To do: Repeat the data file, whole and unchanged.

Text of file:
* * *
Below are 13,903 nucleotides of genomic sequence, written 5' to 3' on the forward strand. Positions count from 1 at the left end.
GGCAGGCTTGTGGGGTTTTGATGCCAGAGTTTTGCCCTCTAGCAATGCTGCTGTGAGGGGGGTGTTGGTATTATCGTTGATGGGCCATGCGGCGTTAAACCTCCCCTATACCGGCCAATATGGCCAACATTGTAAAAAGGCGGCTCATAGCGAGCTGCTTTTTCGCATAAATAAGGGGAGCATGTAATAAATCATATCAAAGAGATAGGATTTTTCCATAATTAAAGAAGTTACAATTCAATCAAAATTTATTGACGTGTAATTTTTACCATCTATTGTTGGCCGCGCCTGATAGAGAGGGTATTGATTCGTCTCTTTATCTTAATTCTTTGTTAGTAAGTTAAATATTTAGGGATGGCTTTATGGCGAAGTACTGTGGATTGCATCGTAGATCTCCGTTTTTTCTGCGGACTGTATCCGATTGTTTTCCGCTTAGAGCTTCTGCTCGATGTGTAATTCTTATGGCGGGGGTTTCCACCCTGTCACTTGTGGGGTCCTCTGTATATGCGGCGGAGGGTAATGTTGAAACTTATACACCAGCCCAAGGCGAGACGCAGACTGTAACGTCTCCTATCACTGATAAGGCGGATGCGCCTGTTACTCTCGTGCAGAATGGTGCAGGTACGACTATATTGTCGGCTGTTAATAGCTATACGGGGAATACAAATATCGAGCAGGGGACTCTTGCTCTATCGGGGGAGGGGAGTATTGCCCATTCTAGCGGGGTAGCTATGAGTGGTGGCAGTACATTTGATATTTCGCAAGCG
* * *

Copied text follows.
Below are 13,903 nucleotides of genomic sequence, written 5' to 3' on the forward strand. Positions count from 1 at the left end.
GGCAGGCTTGTGGGGTTTTGATGCCAGAGTTTTGCCCTCTAGCAATGCTGCTGTGAGGGGGGTGTTGGTATTATCGTTGATGGGCCATGCGGCGTTAAACCTCCCCTATACCGGCCAATATGGCCAACATTGTAAAAAGGCGGCTCATAGCGAGCTGCTTTTTCGCATAAATAAGGGGAGCATGTAATAAATCATATCAAAGAGATAGGATTTTTCCATAATTAAAGAAGTTACAATTCAATCAAAATTTATTGACGTGTAATTTTTACCATCTATTGTTGGCCGCGCCTGATAGAGAGGGTATTGATTCGTCTCTTTATCTTAATTCTTTGTTAGTAAGTTAAATATTTAGGGATGGCTTTATGGCGAAGTACTGTGGATTGCATCGTAGATCTCCGTTTTTTCTGCGGACTGTATCCGATTGTTTTCCGCTTAGAGCTTCTGCTCGATGTGTAATTCTTATGGCGGGGGTTTCCACCCTGTCACTTGTGGGGTCCTCTGTATATGCGGCGGAGGGTAATGTTGAAACTTATACACCAGCCCAAGGCGAGACGCAGACTGTAACGTCTCCTATCACTGATAAGGCGGATGCGCCTGTTACTCTCGTGCAGAATGGTGCAGGTACGACTATATTGTCGGCTGTTAATAGCTATACGGGGAATACAAATATCGAGCAGGGGACTCTTGCTCTATCGGGGGAGGGGAGTATTGCCCATTCTAGCGGGGTAGCTATGAGTGGTGGCAGTACATTTGATATTTCGCAAGCG